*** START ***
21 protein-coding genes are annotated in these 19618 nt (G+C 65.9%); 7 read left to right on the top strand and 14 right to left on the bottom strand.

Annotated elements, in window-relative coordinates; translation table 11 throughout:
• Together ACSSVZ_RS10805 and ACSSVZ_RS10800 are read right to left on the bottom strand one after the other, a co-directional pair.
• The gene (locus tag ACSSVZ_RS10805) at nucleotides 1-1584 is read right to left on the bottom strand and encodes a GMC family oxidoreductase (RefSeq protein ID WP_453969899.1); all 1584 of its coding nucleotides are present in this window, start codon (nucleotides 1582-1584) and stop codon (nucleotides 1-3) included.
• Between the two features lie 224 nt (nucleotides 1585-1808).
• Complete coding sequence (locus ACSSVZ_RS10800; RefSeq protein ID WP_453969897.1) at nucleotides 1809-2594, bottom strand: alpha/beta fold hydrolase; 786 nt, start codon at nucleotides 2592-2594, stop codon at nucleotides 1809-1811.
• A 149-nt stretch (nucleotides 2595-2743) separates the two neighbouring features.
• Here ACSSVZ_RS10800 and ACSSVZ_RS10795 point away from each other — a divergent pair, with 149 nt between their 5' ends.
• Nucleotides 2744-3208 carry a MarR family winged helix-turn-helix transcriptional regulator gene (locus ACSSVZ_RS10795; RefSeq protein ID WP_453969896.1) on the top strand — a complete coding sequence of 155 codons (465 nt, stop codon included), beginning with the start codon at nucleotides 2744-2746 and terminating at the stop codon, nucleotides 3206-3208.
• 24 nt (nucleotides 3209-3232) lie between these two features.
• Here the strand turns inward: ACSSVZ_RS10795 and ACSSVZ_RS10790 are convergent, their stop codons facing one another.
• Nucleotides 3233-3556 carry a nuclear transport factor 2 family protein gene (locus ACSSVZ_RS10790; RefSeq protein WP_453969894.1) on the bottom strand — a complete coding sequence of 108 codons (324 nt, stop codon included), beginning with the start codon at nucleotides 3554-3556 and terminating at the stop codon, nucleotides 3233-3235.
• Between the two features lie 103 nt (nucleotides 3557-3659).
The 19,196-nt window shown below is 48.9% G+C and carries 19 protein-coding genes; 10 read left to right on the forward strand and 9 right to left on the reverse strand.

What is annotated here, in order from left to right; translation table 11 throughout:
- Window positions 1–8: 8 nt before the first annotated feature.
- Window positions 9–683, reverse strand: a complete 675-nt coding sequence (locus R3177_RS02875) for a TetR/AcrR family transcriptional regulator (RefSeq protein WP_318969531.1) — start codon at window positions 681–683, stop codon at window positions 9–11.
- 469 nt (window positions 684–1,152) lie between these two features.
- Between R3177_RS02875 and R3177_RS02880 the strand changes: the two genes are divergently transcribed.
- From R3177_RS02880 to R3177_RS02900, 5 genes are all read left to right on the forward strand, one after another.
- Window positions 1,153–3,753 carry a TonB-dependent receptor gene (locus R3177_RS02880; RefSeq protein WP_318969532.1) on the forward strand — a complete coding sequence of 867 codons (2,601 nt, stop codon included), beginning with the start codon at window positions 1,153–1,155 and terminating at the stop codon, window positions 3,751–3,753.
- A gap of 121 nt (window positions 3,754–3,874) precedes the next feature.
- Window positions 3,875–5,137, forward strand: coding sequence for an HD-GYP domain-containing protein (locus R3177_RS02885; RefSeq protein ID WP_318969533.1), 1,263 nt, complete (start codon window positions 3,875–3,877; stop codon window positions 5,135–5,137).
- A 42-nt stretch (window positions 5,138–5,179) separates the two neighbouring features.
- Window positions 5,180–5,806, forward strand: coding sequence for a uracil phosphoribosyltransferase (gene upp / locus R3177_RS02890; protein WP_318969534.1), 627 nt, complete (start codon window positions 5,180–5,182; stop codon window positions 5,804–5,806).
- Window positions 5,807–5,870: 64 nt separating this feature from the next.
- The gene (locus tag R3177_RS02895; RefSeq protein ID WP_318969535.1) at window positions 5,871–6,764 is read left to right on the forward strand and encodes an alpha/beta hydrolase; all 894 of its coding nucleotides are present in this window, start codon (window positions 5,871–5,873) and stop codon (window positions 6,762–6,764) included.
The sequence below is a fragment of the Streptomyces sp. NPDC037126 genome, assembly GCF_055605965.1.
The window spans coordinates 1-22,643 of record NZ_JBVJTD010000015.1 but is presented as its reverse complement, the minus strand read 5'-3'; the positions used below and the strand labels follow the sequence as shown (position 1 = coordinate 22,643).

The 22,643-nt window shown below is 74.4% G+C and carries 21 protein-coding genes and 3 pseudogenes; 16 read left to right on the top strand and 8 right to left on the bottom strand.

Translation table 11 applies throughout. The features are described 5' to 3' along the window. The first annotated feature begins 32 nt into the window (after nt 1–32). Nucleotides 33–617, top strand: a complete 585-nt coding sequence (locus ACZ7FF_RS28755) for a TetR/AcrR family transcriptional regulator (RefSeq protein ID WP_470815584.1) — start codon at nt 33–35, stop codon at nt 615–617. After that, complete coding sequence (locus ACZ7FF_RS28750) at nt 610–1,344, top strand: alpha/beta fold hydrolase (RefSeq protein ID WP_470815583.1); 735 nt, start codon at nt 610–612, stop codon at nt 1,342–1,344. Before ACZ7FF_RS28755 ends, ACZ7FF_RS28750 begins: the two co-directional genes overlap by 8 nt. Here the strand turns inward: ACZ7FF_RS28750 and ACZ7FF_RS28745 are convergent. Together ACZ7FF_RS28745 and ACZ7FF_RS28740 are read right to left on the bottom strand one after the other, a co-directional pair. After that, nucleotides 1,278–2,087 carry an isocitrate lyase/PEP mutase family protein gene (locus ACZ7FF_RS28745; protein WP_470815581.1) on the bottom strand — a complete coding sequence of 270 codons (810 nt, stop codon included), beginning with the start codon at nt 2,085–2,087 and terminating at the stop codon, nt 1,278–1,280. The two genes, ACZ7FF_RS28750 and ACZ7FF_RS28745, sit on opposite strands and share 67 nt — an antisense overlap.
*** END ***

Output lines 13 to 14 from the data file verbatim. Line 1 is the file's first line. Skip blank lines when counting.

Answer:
• Between the two features lie 103 nt (nucleotides 3557-3659).
The 19,196-nt window shown below is 48.9% G+C and carries 19 protein-coding genes; 10 read left to right on the forward strand and 9 right to left on the reverse strand.